This would not be an ecclesiastical court, but would be given exact parameters of its authority to do an internal investigation into the allegations, and in as much as is possible to call for an accounting of the stewardship of the various people who have been involved in Syosset:  the Metropolitans Herman and Theodosius, the chancellor, treasurers and acting treasurers, the official "secretaries" to the Metropolitan and the various aids, the various staff members in Syosset, and the auditors - basically anyone who handled money or had any kind of financial or administrative authority. This task force would either be given specific powers to deal with what it determines, or it would have only authority to report back to a joint session of the Synod of Bishops and the Metropolitan Council for their decision as to how to handle the situation. There would have to be bishops on this task force to allow the questioning of the Metropolitans.
 Dn Eric Wheeler would be invited to tell what he knows, bring forth his allegations, to be questioned about what else he can tell us.  Anyone else who has further allegations or evidence should be asked to come forward as well to speak to the Task Force or to submit their statements in writing.    Fr. Kondratick should be invited to explain himself in terms of the allegations.   Metropolitan Theodosius too for that matter should be questioned by the bishops on the Task Force.  If anyone refuses to cooperate with the church and appeals to Caesar (the civil authorities) for justice so be it, that will say a lot.    Some may feel they will speak only with their lawyers present or only through their attorneys.  That will be their choice.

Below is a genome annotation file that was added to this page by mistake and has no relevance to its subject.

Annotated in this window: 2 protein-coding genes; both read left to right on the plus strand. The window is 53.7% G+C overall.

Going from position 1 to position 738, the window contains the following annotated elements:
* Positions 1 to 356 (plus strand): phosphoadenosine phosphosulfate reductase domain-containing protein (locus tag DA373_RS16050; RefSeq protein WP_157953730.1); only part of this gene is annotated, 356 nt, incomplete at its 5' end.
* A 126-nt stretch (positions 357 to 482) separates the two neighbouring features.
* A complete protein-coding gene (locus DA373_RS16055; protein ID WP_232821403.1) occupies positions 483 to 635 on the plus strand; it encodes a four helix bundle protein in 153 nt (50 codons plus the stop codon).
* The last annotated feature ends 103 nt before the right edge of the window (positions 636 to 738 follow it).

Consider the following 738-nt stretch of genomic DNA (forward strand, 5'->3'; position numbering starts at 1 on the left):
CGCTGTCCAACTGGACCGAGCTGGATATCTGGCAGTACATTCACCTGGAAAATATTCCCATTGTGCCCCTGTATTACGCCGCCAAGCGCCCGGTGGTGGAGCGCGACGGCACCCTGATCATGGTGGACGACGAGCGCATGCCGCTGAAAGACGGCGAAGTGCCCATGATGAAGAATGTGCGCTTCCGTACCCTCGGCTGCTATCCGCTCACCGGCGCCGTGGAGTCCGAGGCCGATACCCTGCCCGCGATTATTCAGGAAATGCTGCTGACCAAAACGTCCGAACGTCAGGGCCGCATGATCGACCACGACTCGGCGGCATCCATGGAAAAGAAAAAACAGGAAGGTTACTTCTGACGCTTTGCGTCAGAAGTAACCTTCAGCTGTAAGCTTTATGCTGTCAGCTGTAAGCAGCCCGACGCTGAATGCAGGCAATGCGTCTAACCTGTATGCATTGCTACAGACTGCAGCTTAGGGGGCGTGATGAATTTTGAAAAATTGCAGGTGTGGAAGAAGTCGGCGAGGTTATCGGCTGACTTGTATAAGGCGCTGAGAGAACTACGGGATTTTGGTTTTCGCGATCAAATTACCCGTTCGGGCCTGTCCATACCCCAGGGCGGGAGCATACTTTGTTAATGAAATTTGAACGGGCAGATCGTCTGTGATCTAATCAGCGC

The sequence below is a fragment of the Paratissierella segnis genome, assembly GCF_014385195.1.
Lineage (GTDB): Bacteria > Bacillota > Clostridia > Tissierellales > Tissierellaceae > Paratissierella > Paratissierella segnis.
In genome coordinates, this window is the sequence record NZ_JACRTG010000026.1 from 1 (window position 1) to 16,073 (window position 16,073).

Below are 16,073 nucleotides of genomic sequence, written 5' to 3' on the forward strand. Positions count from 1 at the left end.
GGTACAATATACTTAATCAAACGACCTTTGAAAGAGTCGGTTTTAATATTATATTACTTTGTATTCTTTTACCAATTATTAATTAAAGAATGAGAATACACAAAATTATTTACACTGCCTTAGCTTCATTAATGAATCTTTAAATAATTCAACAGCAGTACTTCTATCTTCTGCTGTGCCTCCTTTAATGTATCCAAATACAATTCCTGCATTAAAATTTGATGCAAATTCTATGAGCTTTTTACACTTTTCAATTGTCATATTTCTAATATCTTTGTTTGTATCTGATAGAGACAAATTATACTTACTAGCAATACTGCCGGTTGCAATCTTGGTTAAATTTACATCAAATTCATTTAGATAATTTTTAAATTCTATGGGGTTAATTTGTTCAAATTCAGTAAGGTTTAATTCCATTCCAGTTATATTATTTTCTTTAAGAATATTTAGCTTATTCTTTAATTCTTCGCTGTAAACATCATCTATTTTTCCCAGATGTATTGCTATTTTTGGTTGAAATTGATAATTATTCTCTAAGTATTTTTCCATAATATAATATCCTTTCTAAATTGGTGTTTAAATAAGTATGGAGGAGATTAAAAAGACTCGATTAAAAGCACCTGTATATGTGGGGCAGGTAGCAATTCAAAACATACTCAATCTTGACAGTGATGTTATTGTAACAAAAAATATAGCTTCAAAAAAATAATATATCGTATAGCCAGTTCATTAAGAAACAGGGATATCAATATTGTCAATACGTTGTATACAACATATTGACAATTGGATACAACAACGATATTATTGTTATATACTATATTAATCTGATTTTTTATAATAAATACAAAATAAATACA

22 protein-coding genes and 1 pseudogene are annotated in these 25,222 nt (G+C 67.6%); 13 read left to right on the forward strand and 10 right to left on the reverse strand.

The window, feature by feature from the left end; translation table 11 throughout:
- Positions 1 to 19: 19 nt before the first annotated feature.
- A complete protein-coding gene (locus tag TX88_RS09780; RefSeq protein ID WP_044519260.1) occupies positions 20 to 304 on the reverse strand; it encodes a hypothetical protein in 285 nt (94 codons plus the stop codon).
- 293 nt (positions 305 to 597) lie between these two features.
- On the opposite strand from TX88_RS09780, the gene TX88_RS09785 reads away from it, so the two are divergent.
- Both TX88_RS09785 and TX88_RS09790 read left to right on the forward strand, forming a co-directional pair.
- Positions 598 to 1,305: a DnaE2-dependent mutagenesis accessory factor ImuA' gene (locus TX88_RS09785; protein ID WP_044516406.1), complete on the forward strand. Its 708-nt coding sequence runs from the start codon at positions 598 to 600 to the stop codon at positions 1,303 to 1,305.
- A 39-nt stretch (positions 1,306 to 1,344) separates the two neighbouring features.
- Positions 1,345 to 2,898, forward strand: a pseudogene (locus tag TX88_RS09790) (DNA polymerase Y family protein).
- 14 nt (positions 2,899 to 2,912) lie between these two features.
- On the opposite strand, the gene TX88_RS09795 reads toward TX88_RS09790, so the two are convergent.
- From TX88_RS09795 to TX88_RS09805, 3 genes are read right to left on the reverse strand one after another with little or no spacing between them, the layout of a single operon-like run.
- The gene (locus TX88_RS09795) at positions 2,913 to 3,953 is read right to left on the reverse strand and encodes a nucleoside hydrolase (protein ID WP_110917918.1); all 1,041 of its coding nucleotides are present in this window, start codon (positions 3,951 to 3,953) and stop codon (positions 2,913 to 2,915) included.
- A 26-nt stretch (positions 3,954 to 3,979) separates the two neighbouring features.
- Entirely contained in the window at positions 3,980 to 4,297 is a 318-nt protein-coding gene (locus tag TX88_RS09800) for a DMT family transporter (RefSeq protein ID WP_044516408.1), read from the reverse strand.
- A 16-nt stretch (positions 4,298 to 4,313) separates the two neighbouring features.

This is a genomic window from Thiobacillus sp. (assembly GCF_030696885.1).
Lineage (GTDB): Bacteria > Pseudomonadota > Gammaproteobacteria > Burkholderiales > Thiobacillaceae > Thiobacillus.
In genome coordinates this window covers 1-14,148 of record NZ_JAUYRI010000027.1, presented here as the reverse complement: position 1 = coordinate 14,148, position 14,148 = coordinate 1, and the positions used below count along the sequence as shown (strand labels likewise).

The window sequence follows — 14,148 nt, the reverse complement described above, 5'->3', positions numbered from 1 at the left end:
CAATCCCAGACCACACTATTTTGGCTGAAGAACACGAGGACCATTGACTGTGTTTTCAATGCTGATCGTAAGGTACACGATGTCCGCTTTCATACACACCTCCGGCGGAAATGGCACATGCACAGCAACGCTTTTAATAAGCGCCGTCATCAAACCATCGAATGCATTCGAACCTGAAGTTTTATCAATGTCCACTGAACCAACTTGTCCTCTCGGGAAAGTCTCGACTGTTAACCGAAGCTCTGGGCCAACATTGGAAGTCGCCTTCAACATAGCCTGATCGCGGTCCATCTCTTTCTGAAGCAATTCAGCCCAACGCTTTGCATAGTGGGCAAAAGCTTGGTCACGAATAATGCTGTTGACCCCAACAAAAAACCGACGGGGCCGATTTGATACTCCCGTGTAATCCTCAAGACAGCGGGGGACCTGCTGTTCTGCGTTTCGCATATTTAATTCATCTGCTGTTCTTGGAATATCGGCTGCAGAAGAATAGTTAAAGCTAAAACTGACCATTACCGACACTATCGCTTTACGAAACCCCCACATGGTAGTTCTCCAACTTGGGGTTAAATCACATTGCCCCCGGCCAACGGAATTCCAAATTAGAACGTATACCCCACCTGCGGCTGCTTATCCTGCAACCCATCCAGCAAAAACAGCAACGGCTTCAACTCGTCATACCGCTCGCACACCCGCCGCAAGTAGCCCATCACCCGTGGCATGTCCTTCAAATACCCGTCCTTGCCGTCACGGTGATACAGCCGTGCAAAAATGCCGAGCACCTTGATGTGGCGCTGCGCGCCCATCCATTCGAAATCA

This Task Force would not have any "legal" authority.  It isn't going to try to find every shred of evidence.   It is however to ask within the framework of Christian repentance and forgiveness for members of the church to own up to their stewardship responsibilities and how they contributed to the scandal.